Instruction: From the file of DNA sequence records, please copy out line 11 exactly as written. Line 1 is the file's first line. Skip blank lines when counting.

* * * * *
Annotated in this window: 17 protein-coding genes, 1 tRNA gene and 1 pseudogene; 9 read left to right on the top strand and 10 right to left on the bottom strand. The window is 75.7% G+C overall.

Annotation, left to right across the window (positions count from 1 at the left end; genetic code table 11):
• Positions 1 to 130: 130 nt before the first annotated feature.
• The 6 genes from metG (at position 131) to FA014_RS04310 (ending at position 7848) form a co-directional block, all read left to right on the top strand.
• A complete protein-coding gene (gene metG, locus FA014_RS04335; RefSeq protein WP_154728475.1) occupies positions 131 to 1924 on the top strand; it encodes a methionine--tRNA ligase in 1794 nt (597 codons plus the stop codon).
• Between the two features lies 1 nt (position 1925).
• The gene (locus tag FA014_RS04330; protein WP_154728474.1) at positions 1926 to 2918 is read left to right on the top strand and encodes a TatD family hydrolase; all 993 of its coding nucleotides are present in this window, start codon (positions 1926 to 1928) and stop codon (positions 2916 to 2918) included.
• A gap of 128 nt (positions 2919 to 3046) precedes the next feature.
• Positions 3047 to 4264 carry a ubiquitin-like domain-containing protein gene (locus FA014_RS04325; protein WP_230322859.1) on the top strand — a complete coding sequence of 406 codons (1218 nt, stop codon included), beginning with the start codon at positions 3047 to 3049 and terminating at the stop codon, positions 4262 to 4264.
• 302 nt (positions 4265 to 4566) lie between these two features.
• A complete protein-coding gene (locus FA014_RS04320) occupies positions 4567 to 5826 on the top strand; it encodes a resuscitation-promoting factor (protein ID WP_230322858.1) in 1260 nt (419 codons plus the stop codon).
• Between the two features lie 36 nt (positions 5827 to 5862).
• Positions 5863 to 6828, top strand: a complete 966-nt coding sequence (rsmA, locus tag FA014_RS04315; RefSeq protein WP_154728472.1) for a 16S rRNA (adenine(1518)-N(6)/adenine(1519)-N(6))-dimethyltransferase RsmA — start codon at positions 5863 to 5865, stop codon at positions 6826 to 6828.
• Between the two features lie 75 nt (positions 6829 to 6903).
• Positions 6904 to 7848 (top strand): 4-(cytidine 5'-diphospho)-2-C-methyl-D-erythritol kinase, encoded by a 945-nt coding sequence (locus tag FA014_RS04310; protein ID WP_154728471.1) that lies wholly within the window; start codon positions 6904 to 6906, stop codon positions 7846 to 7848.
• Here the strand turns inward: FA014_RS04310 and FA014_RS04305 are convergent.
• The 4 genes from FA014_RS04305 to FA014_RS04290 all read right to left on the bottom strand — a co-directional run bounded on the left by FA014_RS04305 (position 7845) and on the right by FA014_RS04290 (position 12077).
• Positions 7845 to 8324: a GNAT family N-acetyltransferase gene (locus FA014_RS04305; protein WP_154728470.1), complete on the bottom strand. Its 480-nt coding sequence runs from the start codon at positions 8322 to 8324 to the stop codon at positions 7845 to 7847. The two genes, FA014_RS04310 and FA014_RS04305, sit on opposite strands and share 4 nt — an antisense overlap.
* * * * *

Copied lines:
• A complete protein-coding gene (locus FA014_RS04320) occupies positions 4567 to 5826 on the top strand; it encodes a resuscitation-promoting factor (protein ID WP_230322858.1) in 1260 nt (419 codons plus the stop codon).